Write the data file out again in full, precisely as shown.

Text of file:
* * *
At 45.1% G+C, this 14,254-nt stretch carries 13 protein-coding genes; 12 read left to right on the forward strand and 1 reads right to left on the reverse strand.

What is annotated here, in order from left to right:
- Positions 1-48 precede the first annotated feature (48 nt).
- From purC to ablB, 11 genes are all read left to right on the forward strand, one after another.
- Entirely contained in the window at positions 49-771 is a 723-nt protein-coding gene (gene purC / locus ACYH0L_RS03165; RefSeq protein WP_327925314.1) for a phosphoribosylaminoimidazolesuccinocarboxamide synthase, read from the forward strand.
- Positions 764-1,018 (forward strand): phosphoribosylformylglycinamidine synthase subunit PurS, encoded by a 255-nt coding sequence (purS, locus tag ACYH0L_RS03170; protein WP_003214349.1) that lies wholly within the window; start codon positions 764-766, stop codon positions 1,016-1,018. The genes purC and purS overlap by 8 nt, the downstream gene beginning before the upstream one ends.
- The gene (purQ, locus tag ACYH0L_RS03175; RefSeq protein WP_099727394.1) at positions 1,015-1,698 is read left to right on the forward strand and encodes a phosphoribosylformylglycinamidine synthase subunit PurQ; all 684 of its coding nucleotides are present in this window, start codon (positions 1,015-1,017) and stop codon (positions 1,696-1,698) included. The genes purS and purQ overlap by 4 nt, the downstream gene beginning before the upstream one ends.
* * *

At 45.1% G+C, this 14,254-nt stretch carries 13 protein-coding genes; 12 read left to right on the forward strand and 1 reads right to left on the reverse strand.

What is annotated here, in order from left to right:
- Positions 1-48 precede the first annotated feature (48 nt).
- From purC to ablB, 11 genes are all read left to right on the forward strand, one after another.
- Entirely contained in the window at positions 49-771 is a 723-nt protein-coding gene (gene purC / locus ACYH0L_RS03165; RefSeq protein WP_327925314.1) for a phosphoribosylaminoimidazolesuccinocarboxamide synthase, read from the forward strand.
- Positions 764-1,018 (forward strand): phosphoribosylformylglycinamidine synthase subunit PurS, encoded by a 255-nt coding sequence (purS, locus tag ACYH0L_RS03170; protein WP_003214349.1) that lies wholly within the window; start codon positions 764-766, stop codon positions 1,016-1,018. The genes purC and purS overlap by 8 nt, the downstream gene beginning before the upstream one ends.
- The gene (purQ, locus tag ACYH0L_RS03175; RefSeq protein WP_099727394.1) at positions 1,015-1,698 is read left to right on the forward strand and encodes a phosphoribosylformylglycinamidine synthase subunit PurQ; all 684 of its coding nucleotides are present in this window, start codon (positions 1,015-1,017) and stop codon (positions 1,696-1,698) included. The genes purS and purQ overlap by 4 nt, the downstream gene beginning before the upstream one ends.